We spent the next day fully in Jackson. Since we’d been at the parks most of the previous days, we hadn’t seen very much of the town. We started the day off with coffee and homemade coffeecake at Jackson Hole Roasters, followed it up with spicy meat breakfast burritos at D.O.G – Down on Glen, and then got to walking. There are a lot of shops — MADE, Fjällräven, Valley Bookstore, Mountain Dandy, and more art galleries and tourist kitsch than you can shake a stick at. There was a shot of espresso had at Cowboy Coffee Company and a beer at the Million Dollar Cowboy Bar. Yes, there are saddles at the bar for seats. Yes, we sat at them. Had to. We had dinner at Local Restaurant & Bar, which was an absolute hit. It was recommended to us by the owner of Mountain Dandy, and it was one of the best meals of the trip. We befriended the bartender and proceeded to eat/drink our way through the menu while watching the NBA playoffs. Highlights included a buffalo tartare, a gigantic fall-off-the-bone pork shank, locally made charcuterie, and chocolate donut holes. The menu rotates often, so you’re probably not going to find much of that on the menu anymore, but I don’t doubt it’s all amazing. I’d gladly trade a few restaurants or ten to bring them to Portland.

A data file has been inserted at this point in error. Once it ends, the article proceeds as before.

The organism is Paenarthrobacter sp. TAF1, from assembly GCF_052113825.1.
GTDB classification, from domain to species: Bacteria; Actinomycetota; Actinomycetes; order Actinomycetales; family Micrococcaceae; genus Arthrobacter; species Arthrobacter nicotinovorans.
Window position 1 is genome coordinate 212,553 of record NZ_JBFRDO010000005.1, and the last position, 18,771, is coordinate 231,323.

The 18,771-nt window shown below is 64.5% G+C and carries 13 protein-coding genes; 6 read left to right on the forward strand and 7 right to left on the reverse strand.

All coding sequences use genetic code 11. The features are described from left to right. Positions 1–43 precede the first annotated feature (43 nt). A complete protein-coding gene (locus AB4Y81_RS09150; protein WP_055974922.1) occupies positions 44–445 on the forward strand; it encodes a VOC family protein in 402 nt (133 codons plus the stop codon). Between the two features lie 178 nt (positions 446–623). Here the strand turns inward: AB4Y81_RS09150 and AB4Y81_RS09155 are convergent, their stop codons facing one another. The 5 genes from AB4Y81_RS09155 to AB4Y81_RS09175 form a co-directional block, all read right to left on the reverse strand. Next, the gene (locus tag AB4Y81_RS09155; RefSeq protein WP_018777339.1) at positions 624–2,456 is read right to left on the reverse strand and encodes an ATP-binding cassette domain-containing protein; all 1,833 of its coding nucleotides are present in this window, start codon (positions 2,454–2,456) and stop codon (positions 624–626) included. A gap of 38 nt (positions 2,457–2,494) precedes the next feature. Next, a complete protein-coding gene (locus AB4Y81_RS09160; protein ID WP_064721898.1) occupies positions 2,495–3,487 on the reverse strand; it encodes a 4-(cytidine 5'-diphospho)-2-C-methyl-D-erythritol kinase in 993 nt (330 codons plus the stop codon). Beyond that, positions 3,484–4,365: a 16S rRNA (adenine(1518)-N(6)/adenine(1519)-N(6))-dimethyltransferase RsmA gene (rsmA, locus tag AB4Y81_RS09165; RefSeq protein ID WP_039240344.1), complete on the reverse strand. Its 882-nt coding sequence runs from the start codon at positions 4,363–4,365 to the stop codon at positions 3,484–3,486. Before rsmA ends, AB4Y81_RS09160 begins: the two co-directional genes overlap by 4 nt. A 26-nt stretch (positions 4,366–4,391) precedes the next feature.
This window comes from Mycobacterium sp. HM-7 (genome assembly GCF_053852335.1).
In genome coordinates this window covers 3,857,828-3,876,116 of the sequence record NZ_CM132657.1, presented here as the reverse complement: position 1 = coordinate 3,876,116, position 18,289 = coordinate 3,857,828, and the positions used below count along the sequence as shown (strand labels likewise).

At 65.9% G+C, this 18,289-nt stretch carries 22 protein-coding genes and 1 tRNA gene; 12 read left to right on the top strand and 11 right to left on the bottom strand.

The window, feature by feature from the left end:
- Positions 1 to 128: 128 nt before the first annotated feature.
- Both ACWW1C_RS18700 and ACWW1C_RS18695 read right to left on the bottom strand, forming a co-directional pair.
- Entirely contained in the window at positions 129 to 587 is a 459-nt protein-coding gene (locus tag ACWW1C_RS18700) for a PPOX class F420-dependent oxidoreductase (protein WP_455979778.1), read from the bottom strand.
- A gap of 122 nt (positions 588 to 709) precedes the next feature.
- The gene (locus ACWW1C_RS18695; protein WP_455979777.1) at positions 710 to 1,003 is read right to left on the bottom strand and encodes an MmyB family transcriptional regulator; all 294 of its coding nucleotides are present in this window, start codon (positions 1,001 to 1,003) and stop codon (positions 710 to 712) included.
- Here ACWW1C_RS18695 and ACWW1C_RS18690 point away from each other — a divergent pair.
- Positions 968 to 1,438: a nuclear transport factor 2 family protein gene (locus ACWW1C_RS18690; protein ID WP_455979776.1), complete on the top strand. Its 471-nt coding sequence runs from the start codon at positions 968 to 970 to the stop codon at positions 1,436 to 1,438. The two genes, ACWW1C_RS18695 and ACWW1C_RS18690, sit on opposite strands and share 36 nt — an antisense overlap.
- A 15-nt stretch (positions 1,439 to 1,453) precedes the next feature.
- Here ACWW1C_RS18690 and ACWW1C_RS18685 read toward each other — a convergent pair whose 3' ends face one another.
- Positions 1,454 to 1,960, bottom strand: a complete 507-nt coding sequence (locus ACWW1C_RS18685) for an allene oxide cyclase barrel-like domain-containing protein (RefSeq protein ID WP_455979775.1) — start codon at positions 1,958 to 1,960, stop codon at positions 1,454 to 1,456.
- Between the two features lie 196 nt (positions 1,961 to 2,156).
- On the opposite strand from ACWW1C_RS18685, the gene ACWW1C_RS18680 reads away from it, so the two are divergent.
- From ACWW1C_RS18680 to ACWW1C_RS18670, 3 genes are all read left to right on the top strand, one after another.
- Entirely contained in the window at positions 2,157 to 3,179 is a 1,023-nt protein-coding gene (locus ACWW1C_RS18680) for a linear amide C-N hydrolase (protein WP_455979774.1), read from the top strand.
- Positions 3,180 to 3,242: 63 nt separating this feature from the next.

That would be our last night in Jackson. The next day we’d head up to the north part of Yellowstone and then on into Montana.